Cell-in-Cell Formations Help Tumors Evade Immunotherapy

3D image showing immune cells attacking cancer cells in immunotherapy
Photo credit: La Jolla Institute of Immunology

New research from researchers at Tel Aviv University describes how tumor cells form temporary cell-in-cell formations to evade immunotherapy. Their results, published in eLifemay lead to the development of treatments that combine immunotherapy with inhibition of signaling pathways in tumor cells.

“Despite the remarkable success of cancer immunotherapies, the majority of patients will experience only a partial response, followed by relapse of resistant tumors,” the researchers wrote. “While treatment resistance has often been attributed to clonal selection and immune editing, comparisons of paired primary and relapsed tumors in melanoma and breast cancer indicate that they share the majority of clones.”

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“Cancer immunotherapy uses the body’s immune system to fight cancer. Despite the remarkable success, in the majority of patients receiving immunotherapy, tumors will only temporarily shrink before returning, and these relapsed tumors will likely be resistant to immunotherapy treatment,” said first author Amit Gutwill, who was a graduate student at Carmi Lab , Tel Aviv University, at the time the study was conducted, and is now a Senior Researcher at Nucleai.

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Using mouse models and human clinical specimens, researchers showed that tumor cells evade immunotherapy by generating unique transient cell-within-cell structures that are resistant to T-cell killing and chemotherapy. While the outer cells in this cell-in-cell formation are often killed by reactive T cells, the inner cells remain intact and multiply into individual tumor cells when there are no more T cells.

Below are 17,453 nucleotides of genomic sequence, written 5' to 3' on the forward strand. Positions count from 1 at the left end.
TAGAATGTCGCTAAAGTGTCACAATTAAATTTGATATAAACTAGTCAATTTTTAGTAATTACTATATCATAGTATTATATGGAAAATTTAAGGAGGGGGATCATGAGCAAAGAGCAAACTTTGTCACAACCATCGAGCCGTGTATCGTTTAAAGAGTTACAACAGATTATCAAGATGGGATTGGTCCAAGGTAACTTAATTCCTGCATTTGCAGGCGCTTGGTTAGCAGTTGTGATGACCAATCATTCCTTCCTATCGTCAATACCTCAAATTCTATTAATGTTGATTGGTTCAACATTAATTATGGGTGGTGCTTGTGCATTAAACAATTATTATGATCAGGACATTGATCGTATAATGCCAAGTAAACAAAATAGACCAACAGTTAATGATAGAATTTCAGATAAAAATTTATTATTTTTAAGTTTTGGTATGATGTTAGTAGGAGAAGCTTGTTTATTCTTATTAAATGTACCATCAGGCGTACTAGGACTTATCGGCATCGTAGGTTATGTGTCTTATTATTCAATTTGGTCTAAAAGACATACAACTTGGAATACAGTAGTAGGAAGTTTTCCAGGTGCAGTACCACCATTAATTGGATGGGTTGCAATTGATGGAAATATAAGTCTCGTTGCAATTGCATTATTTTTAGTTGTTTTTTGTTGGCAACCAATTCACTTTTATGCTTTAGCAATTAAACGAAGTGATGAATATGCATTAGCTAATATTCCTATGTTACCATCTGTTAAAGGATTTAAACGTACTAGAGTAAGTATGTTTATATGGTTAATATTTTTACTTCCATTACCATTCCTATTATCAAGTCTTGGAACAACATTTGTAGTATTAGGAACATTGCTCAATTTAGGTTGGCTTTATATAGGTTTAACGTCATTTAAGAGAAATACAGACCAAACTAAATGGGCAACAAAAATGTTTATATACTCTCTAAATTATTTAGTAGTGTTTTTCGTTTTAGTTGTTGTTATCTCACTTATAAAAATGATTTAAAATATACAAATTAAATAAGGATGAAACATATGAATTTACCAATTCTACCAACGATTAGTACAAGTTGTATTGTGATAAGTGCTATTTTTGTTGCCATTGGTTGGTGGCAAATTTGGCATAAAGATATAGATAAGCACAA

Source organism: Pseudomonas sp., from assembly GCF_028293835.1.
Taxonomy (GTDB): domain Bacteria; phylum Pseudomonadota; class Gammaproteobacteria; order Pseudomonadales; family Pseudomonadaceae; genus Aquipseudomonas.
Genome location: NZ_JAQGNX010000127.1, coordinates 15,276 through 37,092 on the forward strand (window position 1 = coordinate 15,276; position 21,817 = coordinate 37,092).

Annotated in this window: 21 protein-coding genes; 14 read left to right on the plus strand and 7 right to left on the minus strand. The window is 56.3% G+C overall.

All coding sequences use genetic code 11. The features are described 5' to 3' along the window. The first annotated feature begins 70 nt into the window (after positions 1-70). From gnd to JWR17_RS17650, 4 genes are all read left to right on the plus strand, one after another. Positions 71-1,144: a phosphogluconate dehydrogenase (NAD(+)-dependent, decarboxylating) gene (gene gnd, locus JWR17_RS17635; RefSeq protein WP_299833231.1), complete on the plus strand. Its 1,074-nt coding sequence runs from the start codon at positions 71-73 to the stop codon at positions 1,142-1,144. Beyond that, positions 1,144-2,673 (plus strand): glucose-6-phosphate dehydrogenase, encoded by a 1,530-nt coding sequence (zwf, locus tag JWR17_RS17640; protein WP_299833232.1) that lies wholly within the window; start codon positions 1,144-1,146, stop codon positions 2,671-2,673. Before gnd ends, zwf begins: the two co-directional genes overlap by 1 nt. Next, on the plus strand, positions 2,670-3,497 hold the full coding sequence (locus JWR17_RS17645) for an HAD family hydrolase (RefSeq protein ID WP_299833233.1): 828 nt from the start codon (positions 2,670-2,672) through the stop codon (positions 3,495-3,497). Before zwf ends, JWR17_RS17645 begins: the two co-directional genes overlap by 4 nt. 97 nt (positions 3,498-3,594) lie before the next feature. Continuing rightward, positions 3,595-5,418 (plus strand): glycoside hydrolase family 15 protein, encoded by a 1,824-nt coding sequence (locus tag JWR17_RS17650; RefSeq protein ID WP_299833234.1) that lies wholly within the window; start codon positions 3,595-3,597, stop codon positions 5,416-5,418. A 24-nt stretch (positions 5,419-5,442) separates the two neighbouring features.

The team also analyzed tumors with fluorescently labeled cell nuclei and membranes. They found that cell-in-cell formation was more common in tumors treated with immunotherapy, particularly at sites that have been associated with tumor cell death.

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“This previously unknown mechanism of tumor resistance highlights a current limitation of immunotherapy,” said senior author Yaron Carmi, PhD, principal investigator in the Department of Pathology, Sackler School of Medicine, Tel Aviv University. “Over the past decade, many clinical trials have used immunotherapy followed by chemotherapy. However, our results suggest that timed inhibition of relevant signaling pathways must occur alongside immunotherapy to prevent the tumor from becoming resistant to subsequent treatments.”

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